There’s a much better way of matching people – asking you to describe exactly what you’re looking for in specific terms. We may fib a little when describing whether we smoke, but what incentive is there to stretch the truth about what we want in a mate?
4. I keep hearing about new mobile dating apps, like Tinder. How are they different from online dating sites? Which one should I use?
Unlike online dating sites, most mobile apps are free, require just a few seconds to set up and include a real-time geolocation feature, which is to say that they’re more immediate. They’re also photo-intensive. Set your location, age and gender preferences, and you’ll see a stream of pictures showing who’s available nearby. Just about everyone uses them for casual meetups, but some women I know claim that they’re finding significant others using apps like Tinder. If you’re looking for a long-term relationship, stick with the traditional online dating sites.
5. How much should I explain about myself in my profile?
Enough to create a curiosity gap. Think about how websites like Upworthy write their headlines, “9 Out of 10 Americans Are Complete Wrong About This Mind-Blowing Fact.” After reading that, you want to know what the fact is, right? Use the same approach when writing your profile. Create a sense of mystery and excitement and give people a concrete reason to contact you.
6. I live in a very small town with slim pickings. Will online dating help me?
If you’re willing to expand your reach to the maximum number of miles allowed, or if you’re able to drive to the next town over, then yes. But you need to be explicit and honest about where you live early on – and you need to be willing to put in the effort to drive out to see the people you’re meeting.
7. I live in a massive city with millions of possibilities – why can’t I find anyone good online?
This may seem counterintuitive, but it can be harder to find what you’re looking for in denser geographic areas. There’s a collective “bigger better deal” phenomenon in cities. A bigger population tends to mean more people online, and choosier daters. If you’re not having any luck, try expanding your geographic zone if you’re willing to travel.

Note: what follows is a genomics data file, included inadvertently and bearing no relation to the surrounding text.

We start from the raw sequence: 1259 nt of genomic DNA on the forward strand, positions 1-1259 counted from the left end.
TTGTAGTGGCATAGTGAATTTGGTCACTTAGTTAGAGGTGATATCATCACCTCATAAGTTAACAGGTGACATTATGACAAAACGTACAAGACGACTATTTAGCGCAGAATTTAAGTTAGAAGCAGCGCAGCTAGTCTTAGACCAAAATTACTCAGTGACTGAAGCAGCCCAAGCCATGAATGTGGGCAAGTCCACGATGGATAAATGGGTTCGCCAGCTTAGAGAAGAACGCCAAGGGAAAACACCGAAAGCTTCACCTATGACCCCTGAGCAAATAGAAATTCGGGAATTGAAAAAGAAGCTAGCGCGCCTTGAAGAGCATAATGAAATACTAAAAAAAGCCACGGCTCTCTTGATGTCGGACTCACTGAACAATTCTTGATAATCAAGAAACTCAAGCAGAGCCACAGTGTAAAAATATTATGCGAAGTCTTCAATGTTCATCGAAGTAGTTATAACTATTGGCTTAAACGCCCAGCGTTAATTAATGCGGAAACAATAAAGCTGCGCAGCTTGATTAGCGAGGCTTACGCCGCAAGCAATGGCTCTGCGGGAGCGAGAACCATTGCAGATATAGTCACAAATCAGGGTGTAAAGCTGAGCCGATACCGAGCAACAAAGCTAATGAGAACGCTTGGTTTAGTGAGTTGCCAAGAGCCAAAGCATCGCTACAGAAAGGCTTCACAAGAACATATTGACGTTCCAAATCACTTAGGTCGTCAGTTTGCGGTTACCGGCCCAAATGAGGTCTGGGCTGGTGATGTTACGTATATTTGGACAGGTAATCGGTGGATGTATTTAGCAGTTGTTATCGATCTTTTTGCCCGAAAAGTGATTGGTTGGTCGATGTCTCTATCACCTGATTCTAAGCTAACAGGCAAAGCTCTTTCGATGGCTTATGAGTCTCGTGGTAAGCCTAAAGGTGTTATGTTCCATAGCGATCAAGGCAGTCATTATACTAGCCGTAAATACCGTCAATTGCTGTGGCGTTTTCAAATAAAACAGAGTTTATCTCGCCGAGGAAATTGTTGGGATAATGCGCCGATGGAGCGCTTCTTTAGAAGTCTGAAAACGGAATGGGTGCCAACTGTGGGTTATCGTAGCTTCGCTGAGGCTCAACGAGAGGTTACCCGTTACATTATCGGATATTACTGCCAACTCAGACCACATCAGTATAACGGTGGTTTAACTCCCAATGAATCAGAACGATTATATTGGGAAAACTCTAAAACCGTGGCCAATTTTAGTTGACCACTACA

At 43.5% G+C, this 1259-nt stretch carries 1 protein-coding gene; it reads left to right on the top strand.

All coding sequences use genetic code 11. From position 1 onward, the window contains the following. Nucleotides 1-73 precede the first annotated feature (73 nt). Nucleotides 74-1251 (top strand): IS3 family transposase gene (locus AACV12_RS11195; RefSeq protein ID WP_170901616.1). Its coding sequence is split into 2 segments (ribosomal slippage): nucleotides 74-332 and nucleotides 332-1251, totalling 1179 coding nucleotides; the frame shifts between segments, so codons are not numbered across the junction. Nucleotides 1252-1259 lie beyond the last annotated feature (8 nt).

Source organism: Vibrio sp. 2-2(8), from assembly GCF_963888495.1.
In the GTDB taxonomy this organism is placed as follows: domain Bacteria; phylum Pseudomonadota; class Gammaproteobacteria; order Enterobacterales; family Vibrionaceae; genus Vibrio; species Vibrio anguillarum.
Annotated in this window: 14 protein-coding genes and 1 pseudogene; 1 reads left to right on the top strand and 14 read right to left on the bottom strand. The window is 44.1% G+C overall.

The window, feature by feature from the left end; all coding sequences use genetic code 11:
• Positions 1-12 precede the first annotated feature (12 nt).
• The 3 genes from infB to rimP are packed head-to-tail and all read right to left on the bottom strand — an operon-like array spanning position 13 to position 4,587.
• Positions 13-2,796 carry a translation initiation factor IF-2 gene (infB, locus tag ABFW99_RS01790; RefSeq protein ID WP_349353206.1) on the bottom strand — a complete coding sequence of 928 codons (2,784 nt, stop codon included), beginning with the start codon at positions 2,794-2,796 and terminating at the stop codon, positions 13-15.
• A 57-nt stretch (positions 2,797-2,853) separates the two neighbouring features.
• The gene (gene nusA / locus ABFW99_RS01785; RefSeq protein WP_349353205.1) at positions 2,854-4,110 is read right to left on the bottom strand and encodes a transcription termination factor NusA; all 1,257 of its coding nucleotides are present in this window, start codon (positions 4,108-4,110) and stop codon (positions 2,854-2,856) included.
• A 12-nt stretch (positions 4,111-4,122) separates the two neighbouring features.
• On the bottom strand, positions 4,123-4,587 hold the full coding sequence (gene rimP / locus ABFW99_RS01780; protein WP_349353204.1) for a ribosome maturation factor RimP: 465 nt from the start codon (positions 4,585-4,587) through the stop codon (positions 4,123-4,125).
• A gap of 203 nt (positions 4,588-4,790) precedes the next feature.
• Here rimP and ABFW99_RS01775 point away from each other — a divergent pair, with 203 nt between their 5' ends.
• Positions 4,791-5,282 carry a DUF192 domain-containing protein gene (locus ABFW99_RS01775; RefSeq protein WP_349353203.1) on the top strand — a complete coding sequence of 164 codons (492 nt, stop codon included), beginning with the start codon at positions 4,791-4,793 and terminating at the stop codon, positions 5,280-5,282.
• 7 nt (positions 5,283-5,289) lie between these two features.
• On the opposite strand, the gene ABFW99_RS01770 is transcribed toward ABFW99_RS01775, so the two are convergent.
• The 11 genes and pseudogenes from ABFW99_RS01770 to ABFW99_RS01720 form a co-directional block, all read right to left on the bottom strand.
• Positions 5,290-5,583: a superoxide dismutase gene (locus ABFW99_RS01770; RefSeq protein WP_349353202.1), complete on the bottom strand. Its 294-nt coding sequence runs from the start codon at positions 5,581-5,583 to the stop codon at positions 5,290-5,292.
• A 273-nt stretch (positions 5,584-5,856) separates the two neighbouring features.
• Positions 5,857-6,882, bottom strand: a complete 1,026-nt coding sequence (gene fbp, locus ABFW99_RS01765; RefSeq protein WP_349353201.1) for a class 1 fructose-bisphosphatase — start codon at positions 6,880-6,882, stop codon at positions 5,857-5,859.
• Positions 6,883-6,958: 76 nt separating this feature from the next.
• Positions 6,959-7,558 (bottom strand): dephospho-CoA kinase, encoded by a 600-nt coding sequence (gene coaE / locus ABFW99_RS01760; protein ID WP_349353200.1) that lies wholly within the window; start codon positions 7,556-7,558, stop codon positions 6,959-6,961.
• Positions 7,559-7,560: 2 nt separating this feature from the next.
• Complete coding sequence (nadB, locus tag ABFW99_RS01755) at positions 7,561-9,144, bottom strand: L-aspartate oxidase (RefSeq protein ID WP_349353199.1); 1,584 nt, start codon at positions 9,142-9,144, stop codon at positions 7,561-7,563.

8. Why isn’t anyone contacting me? What did I do wrong?
There are many variables, so try to evaluate each one. Are you using the best possible photos? Did you write an extremely long profile? Or one that’s too short? Did you try to use sarcasm? Maybe it’s coming across as bitter rather than funny.
It’s entirely possible, though, that you’ve done nothing wrong at all and that you have a very good profile. Going in to refresh your profile once a day could potentially help, depending on the dating site you’re using. Some reward more active users with better placement (especially if they filter by last log in or update).
9. Should I buy a membership? How long is this going to take?
If you’re looking for a long-term relationship, you probably should buy at least a three-month membership. Even if you do immediately find the man of your dreams, it’ll take a few months of dating before you know whether you’re officially out of the dating pool. That said, if you know exactly what you’re looking for and you have a strategy, it may only take a few weeks. Once I had my own strategy in place, the next date I went on turned out to be my last one ever.
Amy Webb is the author of Data: A Love Story, out today in paperback.